Cronbach's alpha coefficient of the whole scale was 0.93. Cronbach's alpha coefficient for each of the items was calculated and the highest one belonged to question number 17 and the lowest one belonged to question number 15. The information has been presented in [Table 2].
The internal correlation coefficient was 0.93 and was significant (p < 0.001).confidence interval 0.91-0.94.
Evaluating KICA's validity
1. Face and Content Validity: The content of this questionnaire's items was assessed by geriatrics, psychiatrists, neurologists, and clinical psychologists in a pilot study that lasted a year in the Isfahan Geriatrics' Clinic and the items were revised and verified.
2. Concurrent and Construct Validity: In [Table 3], the correlation between KICA and the gold standard scales has been shown. According to this table, KICA has a correlation of 0.58 and 0.57 with 3MSE and MMSE, respectively. 3MSE and MMSE have a correlation with the education level, while KICA does not.
3. Discriminate Validity: The results of the discriminate analysis showed that the canonical correlation between the KICA's scores and the expert's diagnosis was r = 0.73 and P < 0.001.
Determining the clinical cutoff point and the sensitivity and specificity of the tests
For the purpose of determining the clinical cutoff point and the sensitivity and specificity of the tests, a discriminate analysis was carried out. [Table 4] and [Figure 1] show the area of the ROC curve. The ROC curve area of KICA equals 0.97, which is a significant amount.
|Table 4: The results of the discriminate analysis and the ROC curve area of KICA, 3MSE, and MMSE|
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In [Table 5] the cutoff points, sensitivity, and specificity of the three tests have been shown.
|Table 5: Cutoff points, sensitivity, and specifi city of KICA, 3MSE, and MMSE tests|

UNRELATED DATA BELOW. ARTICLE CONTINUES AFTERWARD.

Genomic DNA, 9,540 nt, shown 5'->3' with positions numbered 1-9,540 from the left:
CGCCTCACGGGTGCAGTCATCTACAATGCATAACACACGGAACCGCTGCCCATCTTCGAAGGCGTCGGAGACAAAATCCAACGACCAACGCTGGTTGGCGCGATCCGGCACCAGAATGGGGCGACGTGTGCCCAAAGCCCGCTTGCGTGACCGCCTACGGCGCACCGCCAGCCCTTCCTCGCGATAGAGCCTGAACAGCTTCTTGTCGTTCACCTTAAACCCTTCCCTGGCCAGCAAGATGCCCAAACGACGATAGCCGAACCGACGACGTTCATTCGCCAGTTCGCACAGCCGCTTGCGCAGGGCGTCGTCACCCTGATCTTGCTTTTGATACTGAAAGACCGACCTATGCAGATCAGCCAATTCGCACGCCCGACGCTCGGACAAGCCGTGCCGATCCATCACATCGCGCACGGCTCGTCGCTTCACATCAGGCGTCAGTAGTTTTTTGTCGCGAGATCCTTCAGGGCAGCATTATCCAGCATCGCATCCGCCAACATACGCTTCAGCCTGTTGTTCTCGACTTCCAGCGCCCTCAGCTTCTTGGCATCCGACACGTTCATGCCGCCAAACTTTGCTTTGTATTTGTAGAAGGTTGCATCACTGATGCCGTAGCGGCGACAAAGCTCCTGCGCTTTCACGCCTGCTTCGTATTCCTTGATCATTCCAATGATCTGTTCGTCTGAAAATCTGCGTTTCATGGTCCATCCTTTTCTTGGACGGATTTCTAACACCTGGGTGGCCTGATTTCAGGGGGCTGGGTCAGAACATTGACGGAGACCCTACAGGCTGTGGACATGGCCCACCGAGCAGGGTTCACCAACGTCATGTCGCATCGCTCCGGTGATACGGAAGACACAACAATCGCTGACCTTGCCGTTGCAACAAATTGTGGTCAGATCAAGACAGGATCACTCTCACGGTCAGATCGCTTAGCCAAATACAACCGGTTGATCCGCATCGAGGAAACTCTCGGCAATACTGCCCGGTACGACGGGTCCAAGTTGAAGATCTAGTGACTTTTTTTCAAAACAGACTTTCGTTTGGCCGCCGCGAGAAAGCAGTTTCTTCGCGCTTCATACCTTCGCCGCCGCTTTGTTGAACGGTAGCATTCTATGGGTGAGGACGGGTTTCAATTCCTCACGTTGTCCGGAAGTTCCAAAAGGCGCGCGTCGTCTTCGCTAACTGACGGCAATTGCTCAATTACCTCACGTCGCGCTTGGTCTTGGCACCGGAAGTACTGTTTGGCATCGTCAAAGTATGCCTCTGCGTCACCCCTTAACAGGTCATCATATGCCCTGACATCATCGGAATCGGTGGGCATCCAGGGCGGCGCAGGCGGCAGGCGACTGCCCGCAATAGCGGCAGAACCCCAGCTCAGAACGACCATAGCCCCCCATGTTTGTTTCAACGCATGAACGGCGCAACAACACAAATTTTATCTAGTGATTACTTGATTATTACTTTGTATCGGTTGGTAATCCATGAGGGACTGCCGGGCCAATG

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The best clinical cutoff point is sensible in the balance between sensitivity and specificity. The KICA's cutoff point was determined as 31, with a sensitivity of 92% and a specificity of 88%. The 3MSE's cutoff point was determined as 40, with a sensitivity of 96% and a specificity of 89%. The MMSE's cutoff point was determined as 16, with a sensitivity of 81% and a specificity of 78%.
For determining the ability of predicting dementia according to three tests and determining the prediction equation, Logistic Regression Analysis was used. This information has been presented in the [Table 6].
|Table 6: Prediction coefficients and the ratio of dementia according to the KICA, 3MSE, and MMSE's scores|
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According to the [Table 6] per one score reduction in 3MSE, the chance of dementia will become 2.6 times. This number is 1.8 in the case of KICA and 0.4 in the case of MMSE. The formula given below, based on [Table 6], is the equation for predicting the possibility of dementia:
Y (group membership) = 0.98 * (3MSE) − 0.84 * (MMSE) + 0.61 * (KICA) − 44.8
Converting KICA raw scores to standard scores
For the KICA's scores to become more explainable and for determining the status of a person in terms of his/her cognitive performance among other adults, the raw scores were converted to T scores. The results are presented in [Table 7] and [Table 8].